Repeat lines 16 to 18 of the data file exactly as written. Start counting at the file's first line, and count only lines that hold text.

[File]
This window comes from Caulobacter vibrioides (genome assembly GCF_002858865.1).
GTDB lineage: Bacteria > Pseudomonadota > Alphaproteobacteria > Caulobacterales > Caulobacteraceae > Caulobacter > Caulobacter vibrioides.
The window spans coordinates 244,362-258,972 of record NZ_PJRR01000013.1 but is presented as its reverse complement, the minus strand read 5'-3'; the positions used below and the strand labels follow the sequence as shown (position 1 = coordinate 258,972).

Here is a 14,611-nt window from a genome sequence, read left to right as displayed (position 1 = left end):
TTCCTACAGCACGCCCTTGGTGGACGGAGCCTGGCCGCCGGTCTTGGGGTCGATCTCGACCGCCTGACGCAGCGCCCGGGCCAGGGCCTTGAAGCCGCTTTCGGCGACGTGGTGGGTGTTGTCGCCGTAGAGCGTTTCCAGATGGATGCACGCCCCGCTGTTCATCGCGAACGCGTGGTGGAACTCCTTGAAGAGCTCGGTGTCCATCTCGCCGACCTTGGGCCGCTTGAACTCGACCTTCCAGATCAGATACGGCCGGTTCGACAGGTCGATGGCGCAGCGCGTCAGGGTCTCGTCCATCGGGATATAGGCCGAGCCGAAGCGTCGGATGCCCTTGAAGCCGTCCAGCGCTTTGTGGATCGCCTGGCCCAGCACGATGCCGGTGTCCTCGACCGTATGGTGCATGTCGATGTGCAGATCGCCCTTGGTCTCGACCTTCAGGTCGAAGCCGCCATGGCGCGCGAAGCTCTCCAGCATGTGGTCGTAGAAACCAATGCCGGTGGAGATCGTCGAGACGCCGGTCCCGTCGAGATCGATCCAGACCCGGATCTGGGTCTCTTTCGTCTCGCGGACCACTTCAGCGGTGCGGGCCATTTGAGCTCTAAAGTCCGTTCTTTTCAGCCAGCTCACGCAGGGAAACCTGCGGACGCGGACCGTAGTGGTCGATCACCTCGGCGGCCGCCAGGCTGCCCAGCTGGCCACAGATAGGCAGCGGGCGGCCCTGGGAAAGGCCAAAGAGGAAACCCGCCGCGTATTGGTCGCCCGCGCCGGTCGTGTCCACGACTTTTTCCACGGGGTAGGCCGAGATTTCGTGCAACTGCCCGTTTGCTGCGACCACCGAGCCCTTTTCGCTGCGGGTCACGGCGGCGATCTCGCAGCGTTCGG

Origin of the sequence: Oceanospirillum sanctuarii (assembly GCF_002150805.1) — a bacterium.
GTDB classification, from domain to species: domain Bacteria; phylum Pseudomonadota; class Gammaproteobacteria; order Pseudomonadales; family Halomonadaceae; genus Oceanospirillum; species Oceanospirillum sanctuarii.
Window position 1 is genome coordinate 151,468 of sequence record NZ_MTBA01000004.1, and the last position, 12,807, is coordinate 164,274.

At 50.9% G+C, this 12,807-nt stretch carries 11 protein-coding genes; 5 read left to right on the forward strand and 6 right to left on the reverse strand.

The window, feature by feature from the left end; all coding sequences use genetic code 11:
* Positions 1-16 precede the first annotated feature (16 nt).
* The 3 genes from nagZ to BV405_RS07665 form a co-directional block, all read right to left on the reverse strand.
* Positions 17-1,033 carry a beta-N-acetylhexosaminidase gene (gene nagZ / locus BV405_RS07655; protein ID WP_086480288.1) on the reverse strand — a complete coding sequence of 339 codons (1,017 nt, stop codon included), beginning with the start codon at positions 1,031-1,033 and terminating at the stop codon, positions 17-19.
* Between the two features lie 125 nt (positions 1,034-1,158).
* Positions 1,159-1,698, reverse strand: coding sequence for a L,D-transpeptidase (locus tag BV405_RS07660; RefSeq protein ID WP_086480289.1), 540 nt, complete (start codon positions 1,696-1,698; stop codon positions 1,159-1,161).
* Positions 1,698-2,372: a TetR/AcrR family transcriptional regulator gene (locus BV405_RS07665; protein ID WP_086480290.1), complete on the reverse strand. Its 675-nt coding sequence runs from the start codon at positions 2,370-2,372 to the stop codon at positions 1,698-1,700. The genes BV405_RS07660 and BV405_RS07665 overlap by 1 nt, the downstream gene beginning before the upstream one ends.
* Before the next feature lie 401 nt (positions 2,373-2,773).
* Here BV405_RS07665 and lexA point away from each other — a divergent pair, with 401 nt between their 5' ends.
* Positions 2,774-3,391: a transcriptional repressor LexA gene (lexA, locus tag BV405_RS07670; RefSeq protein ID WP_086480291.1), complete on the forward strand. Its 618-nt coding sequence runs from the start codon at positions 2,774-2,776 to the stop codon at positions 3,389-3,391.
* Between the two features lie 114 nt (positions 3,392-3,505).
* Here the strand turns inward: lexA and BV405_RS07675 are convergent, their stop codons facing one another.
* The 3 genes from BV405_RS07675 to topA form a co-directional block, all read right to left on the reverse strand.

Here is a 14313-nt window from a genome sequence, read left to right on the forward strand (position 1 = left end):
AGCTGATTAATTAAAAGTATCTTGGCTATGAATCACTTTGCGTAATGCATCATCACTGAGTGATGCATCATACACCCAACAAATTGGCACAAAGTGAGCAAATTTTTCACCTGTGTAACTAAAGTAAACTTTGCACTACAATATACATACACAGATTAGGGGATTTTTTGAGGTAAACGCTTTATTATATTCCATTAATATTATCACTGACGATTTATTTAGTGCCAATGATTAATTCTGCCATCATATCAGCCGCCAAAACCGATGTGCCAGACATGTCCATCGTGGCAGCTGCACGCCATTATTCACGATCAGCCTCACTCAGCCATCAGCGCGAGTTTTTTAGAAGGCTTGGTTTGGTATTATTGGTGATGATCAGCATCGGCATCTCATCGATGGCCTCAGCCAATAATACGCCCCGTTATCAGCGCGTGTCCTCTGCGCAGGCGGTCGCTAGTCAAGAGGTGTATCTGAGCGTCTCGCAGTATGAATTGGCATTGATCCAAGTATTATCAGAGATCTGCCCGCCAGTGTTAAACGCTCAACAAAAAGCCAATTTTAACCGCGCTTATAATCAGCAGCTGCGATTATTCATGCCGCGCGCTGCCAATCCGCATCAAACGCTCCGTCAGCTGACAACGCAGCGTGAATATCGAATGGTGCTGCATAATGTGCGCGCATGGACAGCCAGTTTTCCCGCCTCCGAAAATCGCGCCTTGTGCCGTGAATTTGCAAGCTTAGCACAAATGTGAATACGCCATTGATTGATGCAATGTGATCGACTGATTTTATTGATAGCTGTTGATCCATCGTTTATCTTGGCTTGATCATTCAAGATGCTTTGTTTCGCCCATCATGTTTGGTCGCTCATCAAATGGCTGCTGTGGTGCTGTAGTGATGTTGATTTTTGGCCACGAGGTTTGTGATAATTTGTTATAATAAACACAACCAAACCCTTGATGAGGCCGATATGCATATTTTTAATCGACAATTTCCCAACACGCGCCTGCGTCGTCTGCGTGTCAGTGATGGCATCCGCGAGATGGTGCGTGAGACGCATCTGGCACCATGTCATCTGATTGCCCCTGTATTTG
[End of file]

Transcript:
* Positions 1,698-2,372: a TetR/AcrR family transcriptional regulator gene (locus BV405_RS07665; protein ID WP_086480290.1), complete on the reverse strand. Its 675-nt coding sequence runs from the start codon at positions 2,370-2,372 to the stop codon at positions 1,698-1,700. The genes BV405_RS07660 and BV405_RS07665 overlap by 1 nt, the downstream gene beginning before the upstream one ends.
* Before the next feature lie 401 nt (positions 2,373-2,773).
* Here BV405_RS07665 and lexA point away from each other — a divergent pair, with 401 nt between their 5' ends.